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hi, i don't have ANY previous experience with linux or unix based OS; however, i am very intrested in trying out linux (redhat or suse). several of my friends use it and they've been suggesting it to me for a long time... but i have a few questions right now
first of, i really want to know what are some of the benefits for using linux over windows for HOME user. i mainly use my pc for work, video, serfing, etc (i dun play that much games, i know linux can't support the latest games)
also, i have the following linux flavors
suse 9 pro
red hat 9
redhat 9 pro
which one should i install? for a first time newbie
SuSE 9 is the best KDE desktop out there and YaST is fantastic but it certainly could use some polishing up. SuSE is easy to install if you have the CD's but can be a real drag if you have to perform the FTP install, especially if your network card isn't compatible.
I wanted SuSE on my laptop but alas, it just would not work. ACPI worked somewhat and was inconsistant. I also had no success getting my FN keys to work so my screen was half-bright.
Today I installed Fedora Core 1 and...a pleasant suprise...it worked flawlessly on my laptop once I installed FnFx.
Redhat 9 is real nice but IMHO, Fedora is much better (aside from a couple of trivial bugs).
However, I can't say that one is better than the other. Redhat/Fedora setup is better, I would say, simply because Redhat supplies ISO images for download, free of charge. SuSE does not and I think most would agree - that's just not consistant with the open source philosiphy.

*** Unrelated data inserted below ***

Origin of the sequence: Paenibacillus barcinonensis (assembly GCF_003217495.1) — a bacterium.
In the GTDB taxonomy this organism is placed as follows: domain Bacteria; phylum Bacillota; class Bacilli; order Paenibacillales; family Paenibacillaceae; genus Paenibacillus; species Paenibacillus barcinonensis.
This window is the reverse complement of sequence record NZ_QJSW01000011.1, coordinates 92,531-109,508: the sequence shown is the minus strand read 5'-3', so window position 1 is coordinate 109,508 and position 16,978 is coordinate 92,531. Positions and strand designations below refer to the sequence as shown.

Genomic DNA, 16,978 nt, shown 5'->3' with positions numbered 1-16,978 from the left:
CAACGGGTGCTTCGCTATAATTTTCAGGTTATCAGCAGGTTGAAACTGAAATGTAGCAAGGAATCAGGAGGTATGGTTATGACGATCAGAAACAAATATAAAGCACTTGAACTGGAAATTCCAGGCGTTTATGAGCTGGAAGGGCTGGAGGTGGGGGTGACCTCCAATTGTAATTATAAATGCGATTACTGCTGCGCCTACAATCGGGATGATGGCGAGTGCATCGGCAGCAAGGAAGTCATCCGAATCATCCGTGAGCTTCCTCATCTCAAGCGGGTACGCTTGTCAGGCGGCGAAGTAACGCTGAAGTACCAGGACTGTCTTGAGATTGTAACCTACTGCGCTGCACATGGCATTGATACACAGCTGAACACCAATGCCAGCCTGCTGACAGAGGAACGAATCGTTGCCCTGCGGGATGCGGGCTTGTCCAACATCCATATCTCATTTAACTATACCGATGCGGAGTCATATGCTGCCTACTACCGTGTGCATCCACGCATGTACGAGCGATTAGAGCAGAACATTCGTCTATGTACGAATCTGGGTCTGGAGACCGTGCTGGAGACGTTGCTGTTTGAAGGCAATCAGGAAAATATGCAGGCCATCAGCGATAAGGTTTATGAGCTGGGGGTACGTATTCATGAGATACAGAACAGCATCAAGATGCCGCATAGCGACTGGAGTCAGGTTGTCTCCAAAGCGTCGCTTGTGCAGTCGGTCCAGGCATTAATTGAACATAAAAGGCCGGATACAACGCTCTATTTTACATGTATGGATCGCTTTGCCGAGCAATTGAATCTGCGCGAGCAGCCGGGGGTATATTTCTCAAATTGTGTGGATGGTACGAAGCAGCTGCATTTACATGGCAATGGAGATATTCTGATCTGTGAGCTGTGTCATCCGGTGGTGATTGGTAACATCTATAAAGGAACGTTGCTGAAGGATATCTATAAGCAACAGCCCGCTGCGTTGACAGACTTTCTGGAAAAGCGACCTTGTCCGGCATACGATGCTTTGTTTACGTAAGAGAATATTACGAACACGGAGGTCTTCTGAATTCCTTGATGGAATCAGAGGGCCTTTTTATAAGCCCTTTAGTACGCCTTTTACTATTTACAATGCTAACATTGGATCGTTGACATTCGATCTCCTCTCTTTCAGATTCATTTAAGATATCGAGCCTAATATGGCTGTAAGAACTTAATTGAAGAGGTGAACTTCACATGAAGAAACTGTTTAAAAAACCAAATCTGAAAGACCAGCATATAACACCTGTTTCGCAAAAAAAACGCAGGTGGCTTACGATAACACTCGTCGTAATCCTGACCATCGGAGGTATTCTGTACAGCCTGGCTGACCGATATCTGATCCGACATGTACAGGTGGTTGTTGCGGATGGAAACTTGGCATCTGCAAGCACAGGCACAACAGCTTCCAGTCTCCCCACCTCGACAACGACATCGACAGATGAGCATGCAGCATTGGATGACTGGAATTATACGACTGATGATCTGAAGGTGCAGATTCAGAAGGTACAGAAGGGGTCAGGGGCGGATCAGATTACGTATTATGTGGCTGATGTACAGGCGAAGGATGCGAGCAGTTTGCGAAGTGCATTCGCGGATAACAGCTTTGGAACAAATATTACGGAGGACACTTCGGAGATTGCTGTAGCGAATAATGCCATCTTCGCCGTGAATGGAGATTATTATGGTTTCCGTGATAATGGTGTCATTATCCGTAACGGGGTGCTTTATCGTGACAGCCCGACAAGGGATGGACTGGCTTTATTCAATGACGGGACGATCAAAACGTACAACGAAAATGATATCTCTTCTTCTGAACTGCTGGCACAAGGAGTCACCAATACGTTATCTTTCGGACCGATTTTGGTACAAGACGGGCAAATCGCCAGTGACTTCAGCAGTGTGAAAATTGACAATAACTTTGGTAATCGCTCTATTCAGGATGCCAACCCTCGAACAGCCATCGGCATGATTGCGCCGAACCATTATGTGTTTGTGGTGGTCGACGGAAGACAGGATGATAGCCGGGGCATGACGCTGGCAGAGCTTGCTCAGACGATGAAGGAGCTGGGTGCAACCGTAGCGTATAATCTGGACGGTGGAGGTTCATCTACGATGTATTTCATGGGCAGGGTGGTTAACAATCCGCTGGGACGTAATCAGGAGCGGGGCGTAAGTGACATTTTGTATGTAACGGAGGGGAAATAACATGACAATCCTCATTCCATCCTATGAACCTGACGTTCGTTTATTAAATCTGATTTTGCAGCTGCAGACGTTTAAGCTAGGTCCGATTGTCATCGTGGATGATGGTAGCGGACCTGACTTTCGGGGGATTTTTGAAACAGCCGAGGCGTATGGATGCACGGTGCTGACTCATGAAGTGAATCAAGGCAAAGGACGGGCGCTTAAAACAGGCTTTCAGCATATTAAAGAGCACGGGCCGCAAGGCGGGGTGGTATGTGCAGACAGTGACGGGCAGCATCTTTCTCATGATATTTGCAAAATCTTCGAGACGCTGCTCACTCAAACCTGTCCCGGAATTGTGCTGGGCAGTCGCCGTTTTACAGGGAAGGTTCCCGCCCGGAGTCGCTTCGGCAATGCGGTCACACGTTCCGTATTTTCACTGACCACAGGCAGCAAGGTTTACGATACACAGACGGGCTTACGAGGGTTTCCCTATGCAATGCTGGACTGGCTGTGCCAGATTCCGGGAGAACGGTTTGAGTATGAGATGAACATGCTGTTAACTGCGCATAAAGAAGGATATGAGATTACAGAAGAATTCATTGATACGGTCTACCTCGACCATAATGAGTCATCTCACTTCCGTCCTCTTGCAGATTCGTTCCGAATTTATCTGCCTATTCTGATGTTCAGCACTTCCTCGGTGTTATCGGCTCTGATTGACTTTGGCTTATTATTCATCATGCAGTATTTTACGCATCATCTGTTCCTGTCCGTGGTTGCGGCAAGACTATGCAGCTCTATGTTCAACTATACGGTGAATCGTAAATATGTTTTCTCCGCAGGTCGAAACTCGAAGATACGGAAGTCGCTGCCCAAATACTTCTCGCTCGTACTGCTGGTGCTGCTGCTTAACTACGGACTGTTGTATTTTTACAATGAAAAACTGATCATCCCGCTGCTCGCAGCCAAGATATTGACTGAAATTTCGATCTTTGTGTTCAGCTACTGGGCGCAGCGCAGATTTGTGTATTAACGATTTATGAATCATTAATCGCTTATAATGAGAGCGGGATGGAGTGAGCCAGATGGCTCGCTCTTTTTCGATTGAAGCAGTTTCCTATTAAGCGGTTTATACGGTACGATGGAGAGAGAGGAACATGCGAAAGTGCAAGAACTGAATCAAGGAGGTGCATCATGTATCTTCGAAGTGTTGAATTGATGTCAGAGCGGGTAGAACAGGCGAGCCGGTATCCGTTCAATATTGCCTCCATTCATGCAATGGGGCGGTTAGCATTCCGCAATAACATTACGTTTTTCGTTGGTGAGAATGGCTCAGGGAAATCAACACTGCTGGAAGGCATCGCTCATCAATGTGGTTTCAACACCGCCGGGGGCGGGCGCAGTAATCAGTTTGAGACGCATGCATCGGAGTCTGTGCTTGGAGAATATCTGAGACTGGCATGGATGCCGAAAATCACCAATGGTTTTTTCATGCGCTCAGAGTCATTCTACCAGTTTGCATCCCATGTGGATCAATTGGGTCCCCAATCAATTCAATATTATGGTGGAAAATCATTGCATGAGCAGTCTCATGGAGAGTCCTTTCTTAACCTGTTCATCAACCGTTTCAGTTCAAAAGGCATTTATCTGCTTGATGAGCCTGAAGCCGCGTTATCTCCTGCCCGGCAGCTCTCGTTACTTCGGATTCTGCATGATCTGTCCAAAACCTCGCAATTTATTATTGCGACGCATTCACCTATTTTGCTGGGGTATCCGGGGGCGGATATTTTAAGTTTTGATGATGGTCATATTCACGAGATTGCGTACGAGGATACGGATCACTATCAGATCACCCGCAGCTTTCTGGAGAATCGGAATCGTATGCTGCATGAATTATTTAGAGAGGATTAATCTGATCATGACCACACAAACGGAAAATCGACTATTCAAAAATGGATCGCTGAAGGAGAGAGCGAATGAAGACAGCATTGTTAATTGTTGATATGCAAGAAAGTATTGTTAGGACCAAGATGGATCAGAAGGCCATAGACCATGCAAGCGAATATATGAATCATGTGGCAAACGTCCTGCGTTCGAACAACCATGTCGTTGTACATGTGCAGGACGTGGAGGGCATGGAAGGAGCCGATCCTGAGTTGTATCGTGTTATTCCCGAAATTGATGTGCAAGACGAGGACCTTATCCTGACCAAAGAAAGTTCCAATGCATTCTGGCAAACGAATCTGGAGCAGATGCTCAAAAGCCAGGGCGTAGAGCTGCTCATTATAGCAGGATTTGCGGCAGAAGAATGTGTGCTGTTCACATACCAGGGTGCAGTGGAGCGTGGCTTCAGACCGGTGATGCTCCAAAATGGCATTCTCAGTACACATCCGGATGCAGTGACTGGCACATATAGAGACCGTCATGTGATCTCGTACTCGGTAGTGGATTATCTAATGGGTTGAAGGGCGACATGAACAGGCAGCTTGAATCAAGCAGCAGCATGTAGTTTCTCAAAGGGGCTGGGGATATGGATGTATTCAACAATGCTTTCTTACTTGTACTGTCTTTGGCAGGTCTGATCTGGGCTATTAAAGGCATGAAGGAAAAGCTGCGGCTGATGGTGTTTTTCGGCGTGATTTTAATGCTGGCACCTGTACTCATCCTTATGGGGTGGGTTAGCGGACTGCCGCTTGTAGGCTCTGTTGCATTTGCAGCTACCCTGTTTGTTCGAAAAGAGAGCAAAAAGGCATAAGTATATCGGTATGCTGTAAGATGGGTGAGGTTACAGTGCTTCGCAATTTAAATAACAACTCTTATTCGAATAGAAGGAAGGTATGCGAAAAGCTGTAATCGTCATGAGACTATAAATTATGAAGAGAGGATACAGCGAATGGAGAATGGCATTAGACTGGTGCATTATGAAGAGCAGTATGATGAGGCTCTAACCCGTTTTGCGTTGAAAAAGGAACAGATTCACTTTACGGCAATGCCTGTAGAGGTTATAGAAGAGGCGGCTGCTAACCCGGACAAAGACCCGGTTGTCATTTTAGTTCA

Listen to me! If I didn't know better I'd think I knew what I was talking about. Actually, I'm pretty much a newbie myself. Though I've been tinkering w/ linux for years, I've never done much w/ it other than some small-time experimentation. It wasn't until lately that I've really dug in.
Anyhow, Redhat/Fedora could not be any easier to install. It will run you through a simple wizard and boom, you boot and you're there.
SuSE is a bit more involved but very easy as well.
YaST is SuSE's setup/configuration tool. Some people like it, some people hate it. Personally I think it's just plain OK. If you go with SuSE, YaST (yet another setup tool?) is what you'll install the OS with.
IMHO, I think it takes far too many clicks to get to what you want with SuSE, whereas the redhat install would be familiar to anyone.
I've had a lot of hardware/display issues with SuSE.
For me, SuSE was also much slower than Redhat or Fedora. Redhat is usually pretty zippy, even while using KDE, which is not their focus as a desktop.
KDE is the K Desktop Environment. Gnome is another (Gnome & KDE being the most popular, look for screenshots on google.) SuSE does KDE really well, with Gnome it stinks. KDE is generally thought to be more advanced and feature-rich whereas others would argue Gnome is quicker and simpler and KDE is bloated and overdone - it's really subjective, choose which works best for you. Of course there are others but KDE and Gnome are the most popular in most linux distributions.
Redhat generally favors Gnome but Fedora has changed my opinion on this, I'm using Fedora w/ KDE right now.
So, in conclusion, SuSE is nice but you can more easily install Redhat/Fedora, you can get the ISO's for $0, Redhat is by far more popular (in the US anyhow) and therefore you'll find a larger community to lean on for help, AAAAAND, you can achieve the exact same desktop experience no matter which distro you choose - for those folks who argue SuSE is a 'prettier' desktop distro.
Originally posted by LoungeLizard I would go with suse cause Red Hat will not be supporting update for Red Hat 9 in a bit
Fedora (think of it as Redhat 10) is a *very* open effort already building a large community. Redhat isn't dead because of them discontinuing their mainstream desktop distro, it's simply been handed over to the public (as I understand it) with the Fedora project.
Also, even if you were to run Redhat 9, you're better off installing a tool like apt + Synaptic to maintain your system rather than relying on the RHN, which I think pretty much sucked anyhow.
Look for big changes with SuSE too now that Novell owns them.